Fortunately, the numbers of actual Victim Blamers left in our culture is very small. Although they are the casus belli of advocates, you really have to go down some rabbit holes to find these people anymore. Thing is, because their views are considered so repulsive by the majority of our society, they have a huge shock value. The media being what they are, there is a lot of value in finding them out and giving them a platform. This can lead us to believe that our world is full of Victim Blamers, when the fact that their views shock us should be enough to tell us that our mainstream society does NOT subscribe to that point of view. 

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Another group of people are genuinely sorry that the act of violence took place, and certainly do not wish the survivors any further sufferings. However, they also do not prioritise the survivors’ needs. 

Our society has made it possible for many people to live their lives without encountering violence. This is a great achievement; however, it also means that those people often never develop the necessary skills for dealing with violence. I am not referring only to the physical skills needed during an assault, but also the emotional and psychological skills to handle the aftermath.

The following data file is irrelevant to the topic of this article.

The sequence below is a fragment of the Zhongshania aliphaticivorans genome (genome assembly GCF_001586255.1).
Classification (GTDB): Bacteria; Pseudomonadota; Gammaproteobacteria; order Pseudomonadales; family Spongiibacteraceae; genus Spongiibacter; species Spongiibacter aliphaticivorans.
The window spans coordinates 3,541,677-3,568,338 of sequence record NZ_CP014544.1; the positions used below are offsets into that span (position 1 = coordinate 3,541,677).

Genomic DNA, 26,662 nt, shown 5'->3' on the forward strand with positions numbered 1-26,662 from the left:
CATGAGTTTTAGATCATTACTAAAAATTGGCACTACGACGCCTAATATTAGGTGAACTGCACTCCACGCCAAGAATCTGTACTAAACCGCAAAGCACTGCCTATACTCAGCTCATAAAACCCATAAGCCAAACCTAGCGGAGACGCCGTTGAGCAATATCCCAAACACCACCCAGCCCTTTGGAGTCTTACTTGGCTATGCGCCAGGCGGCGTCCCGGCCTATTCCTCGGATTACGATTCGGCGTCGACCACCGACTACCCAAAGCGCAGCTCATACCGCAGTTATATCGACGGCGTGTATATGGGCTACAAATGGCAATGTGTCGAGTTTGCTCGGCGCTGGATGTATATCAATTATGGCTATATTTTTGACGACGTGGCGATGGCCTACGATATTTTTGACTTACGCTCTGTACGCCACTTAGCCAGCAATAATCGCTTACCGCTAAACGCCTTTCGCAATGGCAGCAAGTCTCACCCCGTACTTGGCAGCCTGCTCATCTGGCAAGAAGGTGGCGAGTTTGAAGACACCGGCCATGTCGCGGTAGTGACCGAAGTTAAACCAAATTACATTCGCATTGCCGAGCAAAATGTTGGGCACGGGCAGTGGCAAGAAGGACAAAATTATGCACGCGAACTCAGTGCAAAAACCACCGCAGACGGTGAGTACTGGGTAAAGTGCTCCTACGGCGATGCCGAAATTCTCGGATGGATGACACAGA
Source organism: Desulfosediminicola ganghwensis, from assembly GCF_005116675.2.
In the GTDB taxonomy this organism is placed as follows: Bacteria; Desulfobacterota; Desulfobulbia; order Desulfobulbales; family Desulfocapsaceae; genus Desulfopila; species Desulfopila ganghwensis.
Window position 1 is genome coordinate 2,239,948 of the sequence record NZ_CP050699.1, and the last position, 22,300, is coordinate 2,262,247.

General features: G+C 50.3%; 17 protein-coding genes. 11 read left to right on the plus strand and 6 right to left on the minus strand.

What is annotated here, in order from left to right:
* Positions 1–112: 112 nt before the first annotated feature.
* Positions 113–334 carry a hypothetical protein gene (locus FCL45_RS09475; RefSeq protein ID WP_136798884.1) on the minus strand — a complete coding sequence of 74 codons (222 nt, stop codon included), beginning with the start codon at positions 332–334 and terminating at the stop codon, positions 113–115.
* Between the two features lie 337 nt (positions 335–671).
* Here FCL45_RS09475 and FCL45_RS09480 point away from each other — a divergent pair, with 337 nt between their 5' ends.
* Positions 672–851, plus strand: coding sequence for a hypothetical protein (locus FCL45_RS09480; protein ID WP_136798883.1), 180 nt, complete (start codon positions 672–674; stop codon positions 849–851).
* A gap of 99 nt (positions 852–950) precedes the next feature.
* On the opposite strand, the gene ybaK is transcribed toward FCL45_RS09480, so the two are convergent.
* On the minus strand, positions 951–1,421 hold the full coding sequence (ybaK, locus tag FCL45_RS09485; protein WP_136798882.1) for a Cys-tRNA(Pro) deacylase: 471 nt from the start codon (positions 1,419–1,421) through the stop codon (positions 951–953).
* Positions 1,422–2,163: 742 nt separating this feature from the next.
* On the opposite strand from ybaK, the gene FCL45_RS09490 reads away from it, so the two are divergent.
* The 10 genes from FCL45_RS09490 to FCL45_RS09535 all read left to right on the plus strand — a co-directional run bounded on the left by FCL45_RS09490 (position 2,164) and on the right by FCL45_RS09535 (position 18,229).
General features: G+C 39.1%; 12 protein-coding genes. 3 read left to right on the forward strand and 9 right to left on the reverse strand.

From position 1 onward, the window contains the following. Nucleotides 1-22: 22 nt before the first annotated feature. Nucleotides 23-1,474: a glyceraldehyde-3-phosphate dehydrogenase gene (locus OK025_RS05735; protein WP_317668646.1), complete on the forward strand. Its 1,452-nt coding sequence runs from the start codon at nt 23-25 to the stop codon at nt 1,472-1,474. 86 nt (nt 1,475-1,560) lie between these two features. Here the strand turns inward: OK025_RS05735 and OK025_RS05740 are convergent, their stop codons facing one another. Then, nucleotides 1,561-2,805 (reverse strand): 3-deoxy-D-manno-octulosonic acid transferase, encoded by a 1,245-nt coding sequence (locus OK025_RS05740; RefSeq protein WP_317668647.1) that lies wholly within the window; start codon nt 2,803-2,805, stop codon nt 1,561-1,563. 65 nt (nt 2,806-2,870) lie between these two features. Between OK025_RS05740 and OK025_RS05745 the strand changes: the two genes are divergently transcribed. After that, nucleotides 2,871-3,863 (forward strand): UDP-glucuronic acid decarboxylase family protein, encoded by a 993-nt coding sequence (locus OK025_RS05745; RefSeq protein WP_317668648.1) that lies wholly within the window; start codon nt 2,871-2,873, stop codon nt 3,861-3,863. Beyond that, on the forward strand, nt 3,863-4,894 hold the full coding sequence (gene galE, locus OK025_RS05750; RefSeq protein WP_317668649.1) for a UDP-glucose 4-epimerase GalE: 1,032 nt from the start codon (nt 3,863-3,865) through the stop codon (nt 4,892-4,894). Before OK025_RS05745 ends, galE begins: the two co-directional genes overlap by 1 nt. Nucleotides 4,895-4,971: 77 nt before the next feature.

While it may be true that their lifestyles prevent them from coming into contact with many types of violence, it doesn’t and cannot ever make them 100% safe. Unfortunately, many people are either unable or unwilling to accept that and instead end up living in an imaginary ‘safety bubble’. Their lack of exposure to violence leads them to hope or believe that ‘that sort of thing just doesn’t happen around here’, or that ‘bad things don’t happen to good people’. 

When a bad thing does happen to somebody in their circle, their ‘safety bubble’ is at risk. To admit that violence can penetrate the bubble would rock their world. Seeking to preserve their tranquillity, they launch into a personal inquisition to find out ‘what the victim did wrong’. This is not a search designed to find out how to decrease personal risks, or how to help the survivor avoid a repetition of the event. It is not aimed at finding the truth. Its sole goal is to preserve the ‘safety bubble’. Once the Wrong Thing is discovered, or made up, these people can rest soundly, safe in the illusion that their little world is as safe as ever. 

Meanwhile, the survivor has just been put through the wringer. In the aftermath of a violent incident, this is hardly helpful.

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A third and entirely separate group of people aims to help, but doesn’t always get it right.